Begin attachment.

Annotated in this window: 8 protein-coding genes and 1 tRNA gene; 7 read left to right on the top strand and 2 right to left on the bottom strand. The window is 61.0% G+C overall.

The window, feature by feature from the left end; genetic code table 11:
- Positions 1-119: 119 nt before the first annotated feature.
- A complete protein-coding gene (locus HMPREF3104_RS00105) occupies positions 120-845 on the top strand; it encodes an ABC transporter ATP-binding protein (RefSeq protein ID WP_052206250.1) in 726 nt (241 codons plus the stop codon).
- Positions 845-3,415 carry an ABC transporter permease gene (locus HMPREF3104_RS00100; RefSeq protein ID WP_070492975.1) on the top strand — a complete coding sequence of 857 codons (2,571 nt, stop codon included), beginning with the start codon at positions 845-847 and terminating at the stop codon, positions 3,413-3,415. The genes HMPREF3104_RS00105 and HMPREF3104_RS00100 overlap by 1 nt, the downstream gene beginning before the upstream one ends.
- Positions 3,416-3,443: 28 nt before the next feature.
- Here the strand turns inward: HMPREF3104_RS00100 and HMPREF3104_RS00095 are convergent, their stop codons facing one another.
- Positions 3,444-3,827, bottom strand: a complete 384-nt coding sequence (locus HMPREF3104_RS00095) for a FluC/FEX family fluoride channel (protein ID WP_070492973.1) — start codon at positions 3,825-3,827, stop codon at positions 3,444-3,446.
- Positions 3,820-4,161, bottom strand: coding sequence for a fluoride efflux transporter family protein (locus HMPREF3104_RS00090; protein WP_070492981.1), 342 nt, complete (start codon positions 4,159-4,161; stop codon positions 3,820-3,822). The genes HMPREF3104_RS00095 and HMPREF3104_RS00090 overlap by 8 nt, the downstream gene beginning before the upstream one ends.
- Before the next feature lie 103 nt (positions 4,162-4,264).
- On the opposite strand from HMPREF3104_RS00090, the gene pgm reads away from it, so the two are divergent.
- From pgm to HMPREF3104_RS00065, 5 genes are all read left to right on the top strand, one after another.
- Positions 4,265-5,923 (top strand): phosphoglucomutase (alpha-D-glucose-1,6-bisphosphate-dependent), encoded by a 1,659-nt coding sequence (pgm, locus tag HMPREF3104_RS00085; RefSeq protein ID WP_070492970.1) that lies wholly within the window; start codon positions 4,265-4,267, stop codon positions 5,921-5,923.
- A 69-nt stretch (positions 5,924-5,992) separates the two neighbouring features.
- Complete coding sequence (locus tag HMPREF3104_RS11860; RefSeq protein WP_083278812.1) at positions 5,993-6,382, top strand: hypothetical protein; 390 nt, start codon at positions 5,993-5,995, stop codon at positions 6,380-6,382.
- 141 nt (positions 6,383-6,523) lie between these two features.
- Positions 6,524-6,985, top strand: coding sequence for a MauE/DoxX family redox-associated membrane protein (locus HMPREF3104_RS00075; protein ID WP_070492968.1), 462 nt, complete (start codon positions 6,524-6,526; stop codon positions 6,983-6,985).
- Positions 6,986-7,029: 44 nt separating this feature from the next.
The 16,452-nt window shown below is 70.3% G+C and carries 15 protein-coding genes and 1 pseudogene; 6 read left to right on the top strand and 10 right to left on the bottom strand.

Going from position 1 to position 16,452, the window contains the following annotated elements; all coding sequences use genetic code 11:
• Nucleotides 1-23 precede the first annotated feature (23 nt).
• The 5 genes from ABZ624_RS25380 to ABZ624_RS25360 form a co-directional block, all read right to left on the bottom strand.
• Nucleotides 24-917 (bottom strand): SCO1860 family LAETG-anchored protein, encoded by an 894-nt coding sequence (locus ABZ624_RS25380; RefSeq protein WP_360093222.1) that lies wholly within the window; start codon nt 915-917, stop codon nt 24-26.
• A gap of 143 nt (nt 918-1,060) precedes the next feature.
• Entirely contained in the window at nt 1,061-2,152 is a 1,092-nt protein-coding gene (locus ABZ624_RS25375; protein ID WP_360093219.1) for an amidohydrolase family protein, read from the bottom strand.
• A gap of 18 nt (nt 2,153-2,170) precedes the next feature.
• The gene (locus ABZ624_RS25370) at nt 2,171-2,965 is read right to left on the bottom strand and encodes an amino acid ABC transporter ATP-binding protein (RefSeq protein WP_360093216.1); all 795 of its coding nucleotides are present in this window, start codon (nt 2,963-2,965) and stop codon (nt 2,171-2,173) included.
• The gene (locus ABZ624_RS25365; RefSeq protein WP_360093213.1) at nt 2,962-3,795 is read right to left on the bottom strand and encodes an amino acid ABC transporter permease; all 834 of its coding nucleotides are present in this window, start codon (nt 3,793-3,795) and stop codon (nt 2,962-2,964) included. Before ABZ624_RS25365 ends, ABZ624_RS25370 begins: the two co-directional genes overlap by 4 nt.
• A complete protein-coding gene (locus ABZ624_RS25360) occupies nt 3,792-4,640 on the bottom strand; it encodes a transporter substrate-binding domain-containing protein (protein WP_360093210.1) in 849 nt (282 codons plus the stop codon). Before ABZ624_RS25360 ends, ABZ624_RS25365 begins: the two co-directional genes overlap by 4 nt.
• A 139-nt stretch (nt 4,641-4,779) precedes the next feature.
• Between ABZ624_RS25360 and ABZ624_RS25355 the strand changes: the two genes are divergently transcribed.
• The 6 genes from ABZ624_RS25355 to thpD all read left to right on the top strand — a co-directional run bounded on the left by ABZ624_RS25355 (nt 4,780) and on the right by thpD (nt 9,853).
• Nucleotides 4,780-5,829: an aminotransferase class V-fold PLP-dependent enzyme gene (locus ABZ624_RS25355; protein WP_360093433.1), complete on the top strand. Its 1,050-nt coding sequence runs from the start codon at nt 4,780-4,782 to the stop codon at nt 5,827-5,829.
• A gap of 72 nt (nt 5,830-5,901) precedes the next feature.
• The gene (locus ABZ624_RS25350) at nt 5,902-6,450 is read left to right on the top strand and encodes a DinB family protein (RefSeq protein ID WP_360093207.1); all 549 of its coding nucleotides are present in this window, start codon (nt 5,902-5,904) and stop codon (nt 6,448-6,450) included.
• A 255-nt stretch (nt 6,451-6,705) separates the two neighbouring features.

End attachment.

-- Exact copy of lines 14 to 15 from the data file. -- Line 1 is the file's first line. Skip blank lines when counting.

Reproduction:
- A 69-nt stretch (positions 5,924-5,992) separates the two neighbouring features.
- Complete coding sequence (locus tag HMPREF3104_RS11860; RefSeq protein WP_083278812.1) at positions 5,993-6,382, top strand: hypothetical protein; 390 nt, start codon at positions 5,993-5,995, stop codon at positions 6,380-6,382.